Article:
As a child time moved slowly like a dinosaur, heavy with anticipation and promise. The cosmic order hadn’t yet coalesced. I could still make time bend to my will, so that summers lasted longer as time stood still in this timeless ancient land we called Australia.
Time itself is a curious concept, an agreed artificial measurement: 60 seconds in a minute; 60 minutes in an hour; 24 hours in a day; 365 days in a year; so many years in a life. Time is an absurd finite commodity.
Some physicists claim that the past present and future coexist in the multiverse, while Einstein proved that time is relative, not absolute. That it was theoretically possible to travel at the speed of light, back and forth to points in time, all that’s needed is a device or conveyance that would transport you: A Time Machine!
As a kid I remember being mesmerised by the 1960 movie The Time Machine in which actor Rod Taylor played an Edwardian H G Wells spinning forward in time to save humanity from a dire future.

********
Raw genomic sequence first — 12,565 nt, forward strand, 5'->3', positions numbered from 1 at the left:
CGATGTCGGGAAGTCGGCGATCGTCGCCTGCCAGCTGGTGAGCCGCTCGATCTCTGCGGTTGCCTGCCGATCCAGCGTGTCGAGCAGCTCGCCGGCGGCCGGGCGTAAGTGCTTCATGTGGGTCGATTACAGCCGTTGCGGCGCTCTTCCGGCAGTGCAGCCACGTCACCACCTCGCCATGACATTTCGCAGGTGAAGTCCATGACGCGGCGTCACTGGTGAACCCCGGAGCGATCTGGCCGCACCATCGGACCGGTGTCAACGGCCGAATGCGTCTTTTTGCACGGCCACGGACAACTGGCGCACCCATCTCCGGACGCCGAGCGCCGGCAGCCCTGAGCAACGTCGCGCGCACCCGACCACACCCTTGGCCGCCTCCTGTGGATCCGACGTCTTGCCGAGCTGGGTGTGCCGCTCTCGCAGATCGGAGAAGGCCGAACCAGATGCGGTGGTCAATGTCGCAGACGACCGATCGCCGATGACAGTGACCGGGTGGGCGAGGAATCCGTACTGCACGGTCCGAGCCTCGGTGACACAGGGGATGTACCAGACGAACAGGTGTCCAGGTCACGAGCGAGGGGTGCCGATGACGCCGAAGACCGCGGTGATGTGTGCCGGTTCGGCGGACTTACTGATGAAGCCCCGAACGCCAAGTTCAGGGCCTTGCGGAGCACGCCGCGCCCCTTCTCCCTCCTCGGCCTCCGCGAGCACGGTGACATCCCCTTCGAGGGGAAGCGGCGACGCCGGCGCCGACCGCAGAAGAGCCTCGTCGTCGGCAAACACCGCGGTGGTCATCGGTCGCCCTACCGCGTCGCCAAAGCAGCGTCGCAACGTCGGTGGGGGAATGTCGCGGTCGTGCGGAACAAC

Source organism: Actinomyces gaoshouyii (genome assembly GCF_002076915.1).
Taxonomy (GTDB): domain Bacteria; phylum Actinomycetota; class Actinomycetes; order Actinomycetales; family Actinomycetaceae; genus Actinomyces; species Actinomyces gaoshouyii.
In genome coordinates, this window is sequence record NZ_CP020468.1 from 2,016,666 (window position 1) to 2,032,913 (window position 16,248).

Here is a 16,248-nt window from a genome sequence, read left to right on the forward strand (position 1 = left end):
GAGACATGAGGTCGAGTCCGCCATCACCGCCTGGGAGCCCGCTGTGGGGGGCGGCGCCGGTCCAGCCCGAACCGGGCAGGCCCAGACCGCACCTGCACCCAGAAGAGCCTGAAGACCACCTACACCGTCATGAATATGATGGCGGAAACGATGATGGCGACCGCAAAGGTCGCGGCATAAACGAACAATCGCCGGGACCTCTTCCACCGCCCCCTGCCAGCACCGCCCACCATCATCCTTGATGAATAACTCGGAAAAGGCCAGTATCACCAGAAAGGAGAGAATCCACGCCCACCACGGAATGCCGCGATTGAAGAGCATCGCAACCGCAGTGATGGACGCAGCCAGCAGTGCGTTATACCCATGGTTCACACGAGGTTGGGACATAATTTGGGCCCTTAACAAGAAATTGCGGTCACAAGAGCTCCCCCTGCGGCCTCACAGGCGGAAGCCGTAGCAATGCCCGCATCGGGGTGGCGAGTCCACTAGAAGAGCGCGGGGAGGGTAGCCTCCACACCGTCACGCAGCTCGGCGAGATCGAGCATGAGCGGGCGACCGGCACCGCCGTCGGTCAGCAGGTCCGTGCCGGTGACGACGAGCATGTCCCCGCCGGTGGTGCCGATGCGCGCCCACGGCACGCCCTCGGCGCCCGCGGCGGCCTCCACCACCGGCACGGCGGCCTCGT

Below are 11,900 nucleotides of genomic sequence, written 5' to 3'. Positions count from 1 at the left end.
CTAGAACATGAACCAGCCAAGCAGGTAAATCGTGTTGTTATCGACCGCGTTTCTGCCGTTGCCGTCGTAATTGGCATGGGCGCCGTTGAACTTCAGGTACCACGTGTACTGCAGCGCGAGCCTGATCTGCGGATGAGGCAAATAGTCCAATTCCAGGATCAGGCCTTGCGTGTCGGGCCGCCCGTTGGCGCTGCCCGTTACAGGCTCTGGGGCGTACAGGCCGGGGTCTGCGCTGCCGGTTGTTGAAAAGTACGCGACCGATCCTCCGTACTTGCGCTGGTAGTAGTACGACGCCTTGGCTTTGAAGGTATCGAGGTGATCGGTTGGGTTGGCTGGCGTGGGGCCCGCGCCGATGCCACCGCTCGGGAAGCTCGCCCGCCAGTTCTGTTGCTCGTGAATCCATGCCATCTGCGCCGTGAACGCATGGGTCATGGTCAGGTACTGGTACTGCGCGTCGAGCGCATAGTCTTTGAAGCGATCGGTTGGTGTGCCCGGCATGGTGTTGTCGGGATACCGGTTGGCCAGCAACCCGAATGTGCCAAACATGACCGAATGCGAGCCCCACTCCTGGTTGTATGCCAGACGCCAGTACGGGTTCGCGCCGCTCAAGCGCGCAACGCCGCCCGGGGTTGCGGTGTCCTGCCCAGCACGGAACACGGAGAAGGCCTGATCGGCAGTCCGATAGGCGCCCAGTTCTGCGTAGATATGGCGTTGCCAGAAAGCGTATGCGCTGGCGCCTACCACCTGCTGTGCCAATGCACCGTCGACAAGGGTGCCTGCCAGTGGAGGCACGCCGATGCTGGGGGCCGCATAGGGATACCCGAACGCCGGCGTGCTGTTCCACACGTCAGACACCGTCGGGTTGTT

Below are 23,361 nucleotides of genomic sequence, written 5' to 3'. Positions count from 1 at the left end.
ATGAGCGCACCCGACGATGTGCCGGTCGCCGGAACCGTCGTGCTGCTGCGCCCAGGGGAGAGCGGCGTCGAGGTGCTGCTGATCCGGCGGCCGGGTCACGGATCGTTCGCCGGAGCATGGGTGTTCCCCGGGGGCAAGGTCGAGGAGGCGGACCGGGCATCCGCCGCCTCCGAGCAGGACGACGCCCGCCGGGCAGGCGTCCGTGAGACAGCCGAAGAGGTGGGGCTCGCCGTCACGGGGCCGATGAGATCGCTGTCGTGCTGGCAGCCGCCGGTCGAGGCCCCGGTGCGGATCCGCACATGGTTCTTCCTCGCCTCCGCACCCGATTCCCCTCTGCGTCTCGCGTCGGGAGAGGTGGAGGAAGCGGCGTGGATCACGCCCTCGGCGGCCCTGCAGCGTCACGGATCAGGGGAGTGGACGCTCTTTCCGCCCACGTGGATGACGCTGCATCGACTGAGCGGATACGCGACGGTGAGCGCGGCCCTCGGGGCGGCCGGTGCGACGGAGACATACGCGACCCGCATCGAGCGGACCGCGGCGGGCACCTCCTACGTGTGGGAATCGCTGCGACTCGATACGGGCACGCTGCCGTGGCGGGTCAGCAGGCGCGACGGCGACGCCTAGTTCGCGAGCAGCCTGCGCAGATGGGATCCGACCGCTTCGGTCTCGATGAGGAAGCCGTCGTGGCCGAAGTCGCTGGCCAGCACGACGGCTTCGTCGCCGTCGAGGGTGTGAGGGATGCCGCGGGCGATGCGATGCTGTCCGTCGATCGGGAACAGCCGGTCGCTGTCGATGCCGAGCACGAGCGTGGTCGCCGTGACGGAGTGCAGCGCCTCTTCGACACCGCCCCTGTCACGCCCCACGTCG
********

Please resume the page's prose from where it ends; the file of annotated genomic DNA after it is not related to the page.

My time machine was a purple two wheel Dragster bicycle with white sidewalls, a light generating dynamo, sissy bar, banana seat, butterfly handlebars and three speed centre shifter. The complete bike gave off that curious effect of appearing to move even when stationary as if it was in two places all at once.
Leaning forward, pushing my head between the bars and peddling hard, I could feel the edges of the future rub up against me as I caressed the contours of the road. Time oozed away, like Dali’s melting clocks.
Time and tide wait for no man , says the old proverb , I can feel time speeding up.